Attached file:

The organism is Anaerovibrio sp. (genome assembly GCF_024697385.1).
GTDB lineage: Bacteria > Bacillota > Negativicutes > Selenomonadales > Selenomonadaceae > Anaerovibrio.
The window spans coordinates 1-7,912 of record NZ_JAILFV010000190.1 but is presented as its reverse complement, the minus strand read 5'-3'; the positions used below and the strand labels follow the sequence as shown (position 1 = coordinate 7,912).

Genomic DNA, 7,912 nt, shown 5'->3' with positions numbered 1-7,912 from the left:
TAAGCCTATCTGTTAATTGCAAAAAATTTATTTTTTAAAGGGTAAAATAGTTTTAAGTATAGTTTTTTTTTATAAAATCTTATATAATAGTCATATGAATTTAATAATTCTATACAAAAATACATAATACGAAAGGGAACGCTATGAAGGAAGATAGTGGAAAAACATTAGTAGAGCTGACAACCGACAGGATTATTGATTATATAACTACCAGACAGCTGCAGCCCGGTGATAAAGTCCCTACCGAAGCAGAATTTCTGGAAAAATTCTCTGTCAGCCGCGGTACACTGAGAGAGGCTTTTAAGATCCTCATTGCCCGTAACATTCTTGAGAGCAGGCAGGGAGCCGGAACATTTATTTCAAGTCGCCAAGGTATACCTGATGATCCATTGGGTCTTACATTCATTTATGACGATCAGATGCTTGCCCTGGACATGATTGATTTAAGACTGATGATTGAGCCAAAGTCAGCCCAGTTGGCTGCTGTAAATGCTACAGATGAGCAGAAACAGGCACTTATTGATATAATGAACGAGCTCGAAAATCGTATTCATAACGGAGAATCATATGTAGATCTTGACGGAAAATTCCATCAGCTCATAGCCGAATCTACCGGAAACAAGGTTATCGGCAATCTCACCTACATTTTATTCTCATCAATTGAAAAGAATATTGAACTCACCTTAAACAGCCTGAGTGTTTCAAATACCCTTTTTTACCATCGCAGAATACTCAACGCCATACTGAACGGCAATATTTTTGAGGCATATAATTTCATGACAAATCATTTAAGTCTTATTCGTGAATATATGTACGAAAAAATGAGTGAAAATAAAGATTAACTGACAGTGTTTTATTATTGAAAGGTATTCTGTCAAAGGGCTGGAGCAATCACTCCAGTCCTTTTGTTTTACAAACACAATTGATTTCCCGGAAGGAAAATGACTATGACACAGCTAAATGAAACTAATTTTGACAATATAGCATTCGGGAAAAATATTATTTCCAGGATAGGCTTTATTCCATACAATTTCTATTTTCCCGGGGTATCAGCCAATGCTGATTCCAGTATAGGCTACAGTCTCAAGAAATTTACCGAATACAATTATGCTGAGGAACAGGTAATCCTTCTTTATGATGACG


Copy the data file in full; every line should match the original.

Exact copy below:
The organism is Anaerovibrio sp. (genome assembly GCF_024697385.1).
GTDB lineage: Bacteria > Bacillota > Negativicutes > Selenomonadales > Selenomonadaceae > Anaerovibrio.
The window spans coordinates 1-7,912 of record NZ_JAILFV010000190.1 but is presented as its reverse complement, the minus strand read 5'-3'; the positions used below and the strand labels follow the sequence as shown (position 1 = coordinate 7,912).

Genomic DNA, 7,912 nt, shown 5'->3' with positions numbered 1-7,912 from the left:
TAAGCCTATCTGTTAATTGCAAAAAATTTATTTTTTAAAGGGTAAAATAGTTTTAAGTATAGTTTTTTTTTATAAAATCTTATATAATAGTCATATGAATTTAATAATTCTATACAAAAATACATAATACGAAAGGGAACGCTATGAAGGAAGATAGTGGAAAAACATTAGTAGAGCTGACAACCGACAGGATTATTGATTATATAACTACCAGACAGCTGCAGCCCGGTGATAAAGTCCCTACCGAAGCAGAATTTCTGGAAAAATTCTCTGTCAGCCGCGGTACACTGAGAGAGGCTTTTAAGATCCTCATTGCCCGTAACATTCTTGAGAGCAGGCAGGGAGCCGGAACATTTATTTCAAGTCGCCAAGGTATACCTGATGATCCATTGGGTCTTACATTCATTTATGACGATCAGATGCTTGCCCTGGACATGATTGATTTAAGACTGATGATTGAGCCAAAGTCAGCCCAGTTGGCTGCTGTAAATGCTACAGATGAGCAGAAACAGGCACTTATTGATATAATGAACGAGCTCGAAAATCGTATTCATAACGGAGAATCATATGTAGATCTTGACGGAAAATTCCATCAGCTCATAGCCGAATCTACCGGAAACAAGGTTATCGGCAATCTCACCTACATTTTATTCTCATCAATTGAAAAGAATATTGAACTCACCTTAAACAGCCTGAGTGTTTCAAATACCCTTTTTTACCATCGCAGAATACTCAACGCCATACTGAACGGCAATATTTTTGAGGCATATAATTTCATGACAAATCATTTAAGTCTTATTCGTGAATATATGTACGAAAAAATGAGTGAAAATAAAGATTAACTGACAGTGTTTTATTATTGAAAGGTATTCTGTCAAAGGGCTGGAGCAATCACTCCAGTCCTTTTGTTTTACAAACACAATTGATTTCCCGGAAGGAAAATGACTATGACACAGCTAAATGAAACTAATTTTGACAATATAGCATTCGGGAAAAATATTATTTCCAGGATAGGCTTTATTCCATACAATTTCTATTTTCCCGGGGTATCAGCCAATGCTGATTCCAGTATAGGCTACAGTCTCAAGAAATTTACCGAATACAATTATGCTGAGGAACAGGTAATCCTTCTTTATGATGACG